Construction is one of the most dangerous occupations in the world, so we’re always keeping an ear out for new innovations that can make job sites safer. In many cases, using robots is a great solution to this because it can be more efficient and also less risky. With the labor shortage, robots are even more welcome than ever.
At Madden, we’re supportive of new technology helps our clients operate better, safer, faster, and cheaper – which often leaves some of the most creative work for the craftsmen. In fact, we sponsor a local high school robotics team that’s building and competing! It’s a growing trend in the schools, as well as our industry. Here are some specific ways that robots have been used and tested in construction recently:
New York based Construction Robotics has a bricklaying robot called SAM, which stands for Semi-Automated Mason. It can lay about 3000 bricks per hour, which is many times faster than the average mason working by hand.
Concrete work may shift due to exciting new 3D concrete printing capabilities from Eindhoven University of Technology. There’s also been 3D printings of 10 complete concrete houses, built in China by company WinSun.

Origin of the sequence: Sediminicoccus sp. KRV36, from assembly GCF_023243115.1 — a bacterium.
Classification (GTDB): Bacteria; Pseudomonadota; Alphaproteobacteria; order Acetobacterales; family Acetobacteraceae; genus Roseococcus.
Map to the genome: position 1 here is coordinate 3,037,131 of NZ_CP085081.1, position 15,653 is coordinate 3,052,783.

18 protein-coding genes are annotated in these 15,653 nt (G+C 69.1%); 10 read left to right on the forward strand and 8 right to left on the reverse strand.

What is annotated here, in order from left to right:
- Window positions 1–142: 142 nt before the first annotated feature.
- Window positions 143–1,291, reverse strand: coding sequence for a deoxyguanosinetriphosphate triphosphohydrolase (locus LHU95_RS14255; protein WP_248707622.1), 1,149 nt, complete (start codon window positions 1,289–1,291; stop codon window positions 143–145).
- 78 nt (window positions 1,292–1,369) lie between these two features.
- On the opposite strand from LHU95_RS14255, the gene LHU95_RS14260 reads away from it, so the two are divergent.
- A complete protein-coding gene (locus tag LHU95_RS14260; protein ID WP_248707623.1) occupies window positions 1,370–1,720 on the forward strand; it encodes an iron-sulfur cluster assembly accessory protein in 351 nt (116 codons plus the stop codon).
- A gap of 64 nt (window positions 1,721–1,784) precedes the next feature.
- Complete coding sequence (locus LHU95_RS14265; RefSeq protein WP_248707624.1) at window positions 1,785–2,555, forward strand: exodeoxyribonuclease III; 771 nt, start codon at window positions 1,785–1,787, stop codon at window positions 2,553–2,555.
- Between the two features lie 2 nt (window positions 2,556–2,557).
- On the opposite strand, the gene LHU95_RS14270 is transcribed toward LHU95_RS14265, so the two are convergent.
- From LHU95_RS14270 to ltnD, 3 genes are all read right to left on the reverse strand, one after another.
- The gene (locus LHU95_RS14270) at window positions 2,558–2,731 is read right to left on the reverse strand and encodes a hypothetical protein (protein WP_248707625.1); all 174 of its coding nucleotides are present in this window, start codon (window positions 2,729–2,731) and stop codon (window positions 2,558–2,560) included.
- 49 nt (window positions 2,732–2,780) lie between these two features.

Built Robotics is a company that builds bulldozers, excavators, and other construction vehicles that can be implemented without human operator. These vehicles have sensors with the automated driving capability, so that they’re safe to use around workers and other equipment.
Most robotics aren’t as human-like as depicted in the movies, but there are some recent developments that were shown off at the DARPA Robotics Challenge Finals, where humanoid robots performed tasks such as driving down a dirt road or use a small hand saw to cut a circular hole in a plaster wall.
Robotics are being used to construct floors, walls, and roof panels offsite at Blueprint Robotics. These panels contain many building components include insulation, windows, doors, plumbing, and even electrical. They’re then assembled together on your foundation and completed much more quickly than traditional building methods.
Drones from Silicon-valley company Kespry are being used to survey huge acreage sites in less than an hour, where the average worker would usually take over a day to complete measurements. They can then take the data and convert it into 3D maps of the area.
The consensus seems to be that robots will mostly be used to do things that are monotonous or dangerous for humans, tasks that we don’t want or aren’t able to do. Most jobs won’t be completely replaced – robots still require humans to supervise, evaluate, measure, and operate. We’ll help you find the best talent, and can offer advice and resources to keep them safe too.